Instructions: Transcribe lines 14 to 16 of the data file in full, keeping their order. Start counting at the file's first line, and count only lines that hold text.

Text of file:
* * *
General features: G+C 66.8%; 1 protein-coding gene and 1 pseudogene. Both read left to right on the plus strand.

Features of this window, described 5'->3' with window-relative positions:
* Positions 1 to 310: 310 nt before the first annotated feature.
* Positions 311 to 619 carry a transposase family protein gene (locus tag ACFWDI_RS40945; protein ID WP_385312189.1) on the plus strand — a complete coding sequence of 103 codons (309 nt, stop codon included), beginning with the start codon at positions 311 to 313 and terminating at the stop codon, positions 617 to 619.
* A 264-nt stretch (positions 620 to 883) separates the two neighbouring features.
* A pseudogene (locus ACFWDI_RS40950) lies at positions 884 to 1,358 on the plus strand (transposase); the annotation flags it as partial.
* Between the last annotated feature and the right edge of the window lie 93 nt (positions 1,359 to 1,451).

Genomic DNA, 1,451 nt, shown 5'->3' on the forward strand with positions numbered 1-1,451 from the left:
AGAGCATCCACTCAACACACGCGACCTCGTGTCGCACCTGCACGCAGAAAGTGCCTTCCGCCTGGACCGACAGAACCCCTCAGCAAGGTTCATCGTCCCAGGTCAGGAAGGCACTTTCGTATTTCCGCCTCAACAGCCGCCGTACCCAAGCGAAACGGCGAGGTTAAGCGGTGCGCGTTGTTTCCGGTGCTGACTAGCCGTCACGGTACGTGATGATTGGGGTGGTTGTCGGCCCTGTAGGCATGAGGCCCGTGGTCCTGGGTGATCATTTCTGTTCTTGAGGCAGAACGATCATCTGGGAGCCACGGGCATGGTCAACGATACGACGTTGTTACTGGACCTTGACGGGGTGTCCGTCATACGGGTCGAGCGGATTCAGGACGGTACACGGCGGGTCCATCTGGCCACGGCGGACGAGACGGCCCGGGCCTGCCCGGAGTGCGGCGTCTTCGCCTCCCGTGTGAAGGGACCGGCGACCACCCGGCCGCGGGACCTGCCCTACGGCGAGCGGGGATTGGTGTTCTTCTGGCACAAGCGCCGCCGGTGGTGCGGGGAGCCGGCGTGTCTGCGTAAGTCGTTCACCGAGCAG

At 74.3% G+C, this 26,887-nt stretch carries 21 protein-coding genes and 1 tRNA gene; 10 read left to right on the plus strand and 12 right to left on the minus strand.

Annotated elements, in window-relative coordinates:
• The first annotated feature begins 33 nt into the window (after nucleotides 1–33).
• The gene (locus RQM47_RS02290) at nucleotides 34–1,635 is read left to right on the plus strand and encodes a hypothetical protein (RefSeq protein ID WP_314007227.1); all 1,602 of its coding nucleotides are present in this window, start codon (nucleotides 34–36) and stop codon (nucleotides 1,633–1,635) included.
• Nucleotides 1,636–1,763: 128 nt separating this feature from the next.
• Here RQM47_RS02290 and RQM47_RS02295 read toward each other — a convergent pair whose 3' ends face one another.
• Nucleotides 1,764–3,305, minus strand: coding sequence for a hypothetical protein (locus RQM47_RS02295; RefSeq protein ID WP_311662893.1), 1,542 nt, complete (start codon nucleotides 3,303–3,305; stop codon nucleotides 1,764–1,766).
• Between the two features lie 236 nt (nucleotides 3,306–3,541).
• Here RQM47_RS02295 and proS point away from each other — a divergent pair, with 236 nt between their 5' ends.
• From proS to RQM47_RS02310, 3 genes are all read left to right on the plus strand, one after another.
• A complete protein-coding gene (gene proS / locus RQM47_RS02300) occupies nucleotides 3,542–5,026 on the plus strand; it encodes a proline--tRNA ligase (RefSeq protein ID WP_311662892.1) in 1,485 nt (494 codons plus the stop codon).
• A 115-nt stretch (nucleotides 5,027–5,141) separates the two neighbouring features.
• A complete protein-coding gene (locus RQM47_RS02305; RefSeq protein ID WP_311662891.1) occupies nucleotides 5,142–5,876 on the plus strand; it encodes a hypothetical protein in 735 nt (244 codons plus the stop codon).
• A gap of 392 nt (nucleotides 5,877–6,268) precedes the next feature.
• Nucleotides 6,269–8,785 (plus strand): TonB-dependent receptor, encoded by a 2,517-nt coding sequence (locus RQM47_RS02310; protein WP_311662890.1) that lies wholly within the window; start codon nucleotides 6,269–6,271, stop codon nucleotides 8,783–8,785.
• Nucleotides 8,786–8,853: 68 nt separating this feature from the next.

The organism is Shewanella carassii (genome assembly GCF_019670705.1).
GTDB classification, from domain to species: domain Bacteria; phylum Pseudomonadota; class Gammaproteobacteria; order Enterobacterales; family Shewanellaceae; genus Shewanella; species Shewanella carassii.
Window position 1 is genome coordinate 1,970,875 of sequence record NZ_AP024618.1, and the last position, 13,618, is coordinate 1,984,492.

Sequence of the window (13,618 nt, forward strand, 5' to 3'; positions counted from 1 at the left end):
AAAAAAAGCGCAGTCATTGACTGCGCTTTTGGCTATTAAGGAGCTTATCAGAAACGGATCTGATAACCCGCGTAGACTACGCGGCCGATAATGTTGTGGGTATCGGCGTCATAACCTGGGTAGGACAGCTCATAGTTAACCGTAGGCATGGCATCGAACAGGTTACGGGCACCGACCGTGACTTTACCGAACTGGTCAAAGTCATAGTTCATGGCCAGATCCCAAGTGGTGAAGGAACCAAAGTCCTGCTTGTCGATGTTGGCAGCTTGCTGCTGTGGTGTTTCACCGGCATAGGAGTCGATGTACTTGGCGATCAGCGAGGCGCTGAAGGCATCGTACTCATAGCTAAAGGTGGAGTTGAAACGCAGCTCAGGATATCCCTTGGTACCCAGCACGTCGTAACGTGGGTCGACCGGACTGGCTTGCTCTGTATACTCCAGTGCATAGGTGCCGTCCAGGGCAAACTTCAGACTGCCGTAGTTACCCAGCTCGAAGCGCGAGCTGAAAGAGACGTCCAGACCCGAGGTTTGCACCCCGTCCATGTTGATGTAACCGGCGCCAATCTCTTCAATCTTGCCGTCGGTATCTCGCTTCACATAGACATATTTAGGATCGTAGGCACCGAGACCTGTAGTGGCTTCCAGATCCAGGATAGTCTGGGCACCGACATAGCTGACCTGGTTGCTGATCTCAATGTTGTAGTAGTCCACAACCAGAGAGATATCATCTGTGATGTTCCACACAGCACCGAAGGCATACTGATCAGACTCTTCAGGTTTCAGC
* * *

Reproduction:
• Nucleotides 1,636–1,763: 128 nt separating this feature from the next.
• Here RQM47_RS02290 and RQM47_RS02295 read toward each other — a convergent pair whose 3' ends face one another.
• Nucleotides 1,764–3,305, minus strand: coding sequence for a hypothetical protein (locus RQM47_RS02295; RefSeq protein ID WP_311662893.1), 1,542 nt, complete (start codon nucleotides 3,303–3,305; stop codon nucleotides 1,764–1,766).